Planning Ahead Provides Legacy of Hope for Years to Come
In high school, Cynthia Chaillie Marchant earned straight As, studied ballet, served as student body vice president, and was prom princess. Putting herself through college, she published national magazine articles, wrote speeches for CEOs, and graduated with honors.
Despite her accomplishments, the driven young woman suspected something was wrong but no one took her worries seriously.
Diagnosed in her early 20s with anorexia nervosa, Cynthia spent nearly a year in the hospital before she began to overcome the eating disorder that almost took her life. Thirty years later, she is a healthy and successful marketing director for UCLA who has dedicated her legacy to helping others battling the illness.
“There’s nothing I’ve ever done that’s harder than recovery, and the odds seem daunting that anyone can get past it,” says Cynthia, 54. “My heart goes out to those who don’t have the resources or support to even try to do the work.”
With no children of her own, Cynthia wanted to devote her estate plan to mental health services for underserved populations. She researched several organizations before deciding to designate a million dollars of her living trust to Didi Hirsch Mental Health Services, which provides low-income people with treatment for eating disorders, substance abuse, and other types of mental illness. The board of directors has recognized Cynthia as the fourth founding member of the Legacy Society.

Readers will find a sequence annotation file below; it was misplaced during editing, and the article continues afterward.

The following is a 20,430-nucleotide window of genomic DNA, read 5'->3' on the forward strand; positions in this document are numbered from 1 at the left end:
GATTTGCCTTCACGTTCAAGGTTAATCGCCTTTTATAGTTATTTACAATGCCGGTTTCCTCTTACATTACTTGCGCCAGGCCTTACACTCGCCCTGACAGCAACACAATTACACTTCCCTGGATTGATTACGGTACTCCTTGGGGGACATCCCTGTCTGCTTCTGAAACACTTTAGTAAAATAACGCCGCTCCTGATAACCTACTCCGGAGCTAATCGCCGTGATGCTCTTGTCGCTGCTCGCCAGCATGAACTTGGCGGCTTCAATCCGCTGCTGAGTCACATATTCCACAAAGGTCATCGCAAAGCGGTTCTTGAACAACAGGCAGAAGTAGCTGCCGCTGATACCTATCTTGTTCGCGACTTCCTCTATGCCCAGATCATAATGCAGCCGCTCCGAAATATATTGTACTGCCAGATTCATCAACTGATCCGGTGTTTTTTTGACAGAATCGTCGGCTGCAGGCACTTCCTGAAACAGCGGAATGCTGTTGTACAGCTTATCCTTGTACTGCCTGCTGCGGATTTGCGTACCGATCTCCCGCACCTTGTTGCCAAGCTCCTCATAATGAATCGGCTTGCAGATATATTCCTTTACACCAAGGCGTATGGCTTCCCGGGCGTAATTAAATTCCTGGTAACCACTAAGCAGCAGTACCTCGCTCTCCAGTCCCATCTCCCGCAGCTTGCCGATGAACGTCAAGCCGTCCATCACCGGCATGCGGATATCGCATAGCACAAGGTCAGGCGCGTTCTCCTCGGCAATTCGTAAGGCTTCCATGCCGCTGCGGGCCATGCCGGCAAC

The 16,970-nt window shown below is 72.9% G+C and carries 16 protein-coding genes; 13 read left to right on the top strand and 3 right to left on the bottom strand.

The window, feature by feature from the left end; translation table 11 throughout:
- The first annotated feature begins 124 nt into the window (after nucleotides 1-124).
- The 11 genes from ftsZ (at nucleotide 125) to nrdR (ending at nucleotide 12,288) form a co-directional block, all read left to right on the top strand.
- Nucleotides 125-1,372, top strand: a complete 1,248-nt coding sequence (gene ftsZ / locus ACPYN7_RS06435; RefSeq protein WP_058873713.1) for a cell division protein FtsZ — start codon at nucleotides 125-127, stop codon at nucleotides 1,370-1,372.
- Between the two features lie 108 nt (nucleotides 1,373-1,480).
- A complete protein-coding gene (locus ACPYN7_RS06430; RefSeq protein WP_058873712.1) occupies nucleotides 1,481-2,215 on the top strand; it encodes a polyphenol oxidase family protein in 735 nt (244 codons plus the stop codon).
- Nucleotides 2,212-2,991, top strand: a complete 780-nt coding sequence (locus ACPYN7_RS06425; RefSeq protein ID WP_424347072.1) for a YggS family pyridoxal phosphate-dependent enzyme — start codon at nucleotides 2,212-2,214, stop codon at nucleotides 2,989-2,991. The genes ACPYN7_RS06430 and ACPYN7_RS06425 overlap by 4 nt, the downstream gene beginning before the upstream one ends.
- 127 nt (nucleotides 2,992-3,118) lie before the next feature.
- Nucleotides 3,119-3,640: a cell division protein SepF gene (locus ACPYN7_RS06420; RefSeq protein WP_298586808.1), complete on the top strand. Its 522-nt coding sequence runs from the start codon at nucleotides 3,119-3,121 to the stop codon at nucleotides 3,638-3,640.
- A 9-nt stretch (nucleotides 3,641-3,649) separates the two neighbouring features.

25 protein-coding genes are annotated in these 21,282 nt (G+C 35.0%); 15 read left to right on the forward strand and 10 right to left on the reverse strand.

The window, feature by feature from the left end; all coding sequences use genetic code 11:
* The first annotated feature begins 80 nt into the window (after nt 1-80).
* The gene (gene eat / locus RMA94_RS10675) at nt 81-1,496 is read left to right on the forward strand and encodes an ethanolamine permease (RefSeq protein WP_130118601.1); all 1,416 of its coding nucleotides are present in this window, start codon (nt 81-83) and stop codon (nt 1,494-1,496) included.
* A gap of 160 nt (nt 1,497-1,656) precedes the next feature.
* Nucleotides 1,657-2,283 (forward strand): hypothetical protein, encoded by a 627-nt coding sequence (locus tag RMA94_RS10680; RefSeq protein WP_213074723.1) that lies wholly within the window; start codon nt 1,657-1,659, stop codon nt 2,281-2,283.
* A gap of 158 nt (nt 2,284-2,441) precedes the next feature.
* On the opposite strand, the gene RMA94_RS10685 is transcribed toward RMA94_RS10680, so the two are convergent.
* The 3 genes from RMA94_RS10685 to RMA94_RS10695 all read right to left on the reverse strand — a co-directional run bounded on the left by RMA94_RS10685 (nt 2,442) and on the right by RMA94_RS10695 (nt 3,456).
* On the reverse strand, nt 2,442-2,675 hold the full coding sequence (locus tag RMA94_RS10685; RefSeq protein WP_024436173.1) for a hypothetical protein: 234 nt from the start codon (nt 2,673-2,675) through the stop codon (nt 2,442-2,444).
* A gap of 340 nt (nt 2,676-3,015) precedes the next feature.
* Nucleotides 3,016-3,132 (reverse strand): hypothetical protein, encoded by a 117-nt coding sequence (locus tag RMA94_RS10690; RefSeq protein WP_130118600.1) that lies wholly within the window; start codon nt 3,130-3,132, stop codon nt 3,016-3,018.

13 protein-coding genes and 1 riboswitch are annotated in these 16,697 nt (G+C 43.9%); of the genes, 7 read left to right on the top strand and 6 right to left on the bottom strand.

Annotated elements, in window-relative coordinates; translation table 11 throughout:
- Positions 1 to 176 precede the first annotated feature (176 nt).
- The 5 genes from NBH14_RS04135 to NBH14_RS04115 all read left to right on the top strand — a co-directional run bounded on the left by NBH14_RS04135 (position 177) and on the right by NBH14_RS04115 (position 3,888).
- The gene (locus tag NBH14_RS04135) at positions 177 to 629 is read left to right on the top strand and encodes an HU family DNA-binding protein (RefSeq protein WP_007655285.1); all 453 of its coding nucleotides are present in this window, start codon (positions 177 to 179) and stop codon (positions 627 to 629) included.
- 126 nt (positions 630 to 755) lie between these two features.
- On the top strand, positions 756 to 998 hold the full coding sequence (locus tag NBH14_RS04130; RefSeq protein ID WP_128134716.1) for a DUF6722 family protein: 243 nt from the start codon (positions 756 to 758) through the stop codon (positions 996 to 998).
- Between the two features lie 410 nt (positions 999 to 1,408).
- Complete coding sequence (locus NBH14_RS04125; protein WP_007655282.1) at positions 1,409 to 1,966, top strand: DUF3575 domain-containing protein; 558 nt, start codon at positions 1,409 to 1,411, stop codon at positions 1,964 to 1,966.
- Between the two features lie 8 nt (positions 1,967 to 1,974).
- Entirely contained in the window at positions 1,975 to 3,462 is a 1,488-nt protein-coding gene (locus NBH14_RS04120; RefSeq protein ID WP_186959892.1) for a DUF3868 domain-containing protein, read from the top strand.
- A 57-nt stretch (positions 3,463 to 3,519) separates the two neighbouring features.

“I know from my own experience that when people get help, it has to be good help,” says Cynthia, who lives in Hermosa Beach with her husband, Vince Marchant, who also supports Didi Hirsch. “I have the highest level of respect for Didi Hirsch because they do such life-changing work.”
Cynthia was 11 when she first exhibited signs of anorexia characterized by deliberate self-starvation. “It was my way of coping with childhood trauma. But back then, no one knew what anorexia was,” she says.
Knowledge about the illness has increased substantially in the decades since a physician told Cynthia she was “just an over-achiever.” Eating disorders have the highest mortality rate of any mental illness. Mental health experts believe stigma is why only one in 10 people with the illness are treated. About 8 million men and women in the United States – seven women for every man – are diagnosed with anorexia.
A UCLA Extension instructor and pro bono presenter on non-profit fundraising, Cynthia still finds it hard to talk about her illness. She says she decided to share her experiences to give others “a glimmer of hope.” “Part of my recovery involved having to let go of my perfectionism,” Cynthia says. “As soon as I stopped having to be perfect, I found that people related to me a lot better. You just have to be human.”